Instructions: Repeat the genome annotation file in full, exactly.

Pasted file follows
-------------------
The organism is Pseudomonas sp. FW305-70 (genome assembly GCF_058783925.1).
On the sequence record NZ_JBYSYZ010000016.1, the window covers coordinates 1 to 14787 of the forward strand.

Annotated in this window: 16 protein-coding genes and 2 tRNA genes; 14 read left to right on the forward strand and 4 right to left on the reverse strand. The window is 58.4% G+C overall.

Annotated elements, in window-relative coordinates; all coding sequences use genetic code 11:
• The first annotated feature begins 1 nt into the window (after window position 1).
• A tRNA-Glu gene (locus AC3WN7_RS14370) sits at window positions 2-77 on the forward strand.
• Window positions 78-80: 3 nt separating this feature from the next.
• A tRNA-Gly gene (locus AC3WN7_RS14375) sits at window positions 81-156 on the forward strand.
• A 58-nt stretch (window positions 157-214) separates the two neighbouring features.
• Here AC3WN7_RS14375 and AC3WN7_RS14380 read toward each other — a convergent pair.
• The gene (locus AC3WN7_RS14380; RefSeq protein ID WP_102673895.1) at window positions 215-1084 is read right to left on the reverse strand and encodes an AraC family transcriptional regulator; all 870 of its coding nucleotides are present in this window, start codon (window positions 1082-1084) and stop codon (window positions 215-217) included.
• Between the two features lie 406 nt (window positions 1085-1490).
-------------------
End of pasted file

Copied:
The organism is Pseudomonas sp. FW305-70 (genome assembly GCF_058783925.1).
On the sequence record NZ_JBYSYZ010000016.1, the window covers coordinates 1 to 14787 of the forward strand.

Annotated in this window: 16 protein-coding genes and 2 tRNA genes; 14 read left to right on the forward strand and 4 right to left on the reverse strand. The window is 58.4% G+C overall.

Annotated elements, in window-relative coordinates; all coding sequences use genetic code 11:
• The first annotated feature begins 1 nt into the window (after window position 1).
• A tRNA-Glu gene (locus AC3WN7_RS14370) sits at window positions 2-77 on the forward strand.
• Window positions 78-80: 3 nt separating this feature from the next.
• A tRNA-Gly gene (locus AC3WN7_RS14375) sits at window positions 81-156 on the forward strand.
• A 58-nt stretch (window positions 157-214) separates the two neighbouring features.
• Here AC3WN7_RS14375 and AC3WN7_RS14380 read toward each other — a convergent pair.
• The gene (locus AC3WN7_RS14380; RefSeq protein ID WP_102673895.1) at window positions 215-1084 is read right to left on the reverse strand and encodes an AraC family transcriptional regulator; all 870 of its coding nucleotides are present in this window, start codon (window positions 1082-1084) and stop codon (window positions 215-217) included.
• Between the two features lie 406 nt (window positions 1085-1490).